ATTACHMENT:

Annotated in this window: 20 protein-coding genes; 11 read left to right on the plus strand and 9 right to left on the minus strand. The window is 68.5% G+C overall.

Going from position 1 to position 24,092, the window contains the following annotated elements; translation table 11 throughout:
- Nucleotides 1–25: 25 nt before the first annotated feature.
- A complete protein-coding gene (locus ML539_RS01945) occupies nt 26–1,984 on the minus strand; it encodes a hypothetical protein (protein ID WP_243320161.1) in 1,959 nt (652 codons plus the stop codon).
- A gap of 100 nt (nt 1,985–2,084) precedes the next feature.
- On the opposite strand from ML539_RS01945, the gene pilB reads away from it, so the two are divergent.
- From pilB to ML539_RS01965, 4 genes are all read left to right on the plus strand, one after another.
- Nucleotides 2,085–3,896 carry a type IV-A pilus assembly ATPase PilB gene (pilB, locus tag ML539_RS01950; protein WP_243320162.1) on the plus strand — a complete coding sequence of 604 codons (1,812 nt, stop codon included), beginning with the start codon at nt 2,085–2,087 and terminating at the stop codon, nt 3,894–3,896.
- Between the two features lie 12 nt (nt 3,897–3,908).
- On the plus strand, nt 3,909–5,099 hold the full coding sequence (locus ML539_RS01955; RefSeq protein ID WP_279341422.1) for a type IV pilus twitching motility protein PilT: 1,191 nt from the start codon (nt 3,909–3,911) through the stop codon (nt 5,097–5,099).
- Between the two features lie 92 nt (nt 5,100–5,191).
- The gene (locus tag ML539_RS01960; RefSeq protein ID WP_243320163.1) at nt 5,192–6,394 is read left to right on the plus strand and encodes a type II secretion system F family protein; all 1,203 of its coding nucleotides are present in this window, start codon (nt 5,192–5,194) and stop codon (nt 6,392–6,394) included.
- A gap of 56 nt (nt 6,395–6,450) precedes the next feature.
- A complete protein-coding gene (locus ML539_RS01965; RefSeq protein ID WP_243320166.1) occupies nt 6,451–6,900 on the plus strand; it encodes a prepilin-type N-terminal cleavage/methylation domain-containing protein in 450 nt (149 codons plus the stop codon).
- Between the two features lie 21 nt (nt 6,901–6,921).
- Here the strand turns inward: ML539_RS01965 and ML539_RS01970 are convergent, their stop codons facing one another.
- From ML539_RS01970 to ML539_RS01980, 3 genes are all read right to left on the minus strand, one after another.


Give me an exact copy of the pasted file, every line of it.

Annotated in this window: 20 protein-coding genes; 11 read left to right on the plus strand and 9 right to left on the minus strand. The window is 68.5% G+C overall.

Going from position 1 to position 24,092, the window contains the following annotated elements; translation table 11 throughout:
- Nucleotides 1–25: 25 nt before the first annotated feature.
- A complete protein-coding gene (locus ML539_RS01945) occupies nt 26–1,984 on the minus strand; it encodes a hypothetical protein (protein ID WP_243320161.1) in 1,959 nt (652 codons plus the stop codon).
- A gap of 100 nt (nt 1,985–2,084) precedes the next feature.
- On the opposite strand from ML539_RS01945, the gene pilB reads away from it, so the two are divergent.
- From pilB to ML539_RS01965, 4 genes are all read left to right on the plus strand, one after another.
- Nucleotides 2,085–3,896 carry a type IV-A pilus assembly ATPase PilB gene (pilB, locus tag ML539_RS01950; protein WP_243320162.1) on the plus strand — a complete coding sequence of 604 codons (1,812 nt, stop codon included), beginning with the start codon at nt 2,085–2,087 and terminating at the stop codon, nt 3,894–3,896.
- Between the two features lie 12 nt (nt 3,897–3,908).
- On the plus strand, nt 3,909–5,099 hold the full coding sequence (locus ML539_RS01955; RefSeq protein ID WP_279341422.1) for a type IV pilus twitching motility protein PilT: 1,191 nt from the start codon (nt 3,909–3,911) through the stop codon (nt 5,097–5,099).
- Between the two features lie 92 nt (nt 5,100–5,191).
- The gene (locus tag ML539_RS01960; RefSeq protein ID WP_243320163.1) at nt 5,192–6,394 is read left to right on the plus strand and encodes a type II secretion system F family protein; all 1,203 of its coding nucleotides are present in this window, start codon (nt 5,192–5,194) and stop codon (nt 6,392–6,394) included.
- A gap of 56 nt (nt 6,395–6,450) precedes the next feature.
- A complete protein-coding gene (locus ML539_RS01965; RefSeq protein ID WP_243320166.1) occupies nt 6,451–6,900 on the plus strand; it encodes a prepilin-type N-terminal cleavage/methylation domain-containing protein in 450 nt (149 codons plus the stop codon).
- Between the two features lie 21 nt (nt 6,901–6,921).
- Here the strand turns inward: ML539_RS01965 and ML539_RS01970 are convergent, their stop codons facing one another.
- From ML539_RS01970 to ML539_RS01980, 3 genes are all read right to left on the minus strand, one after another.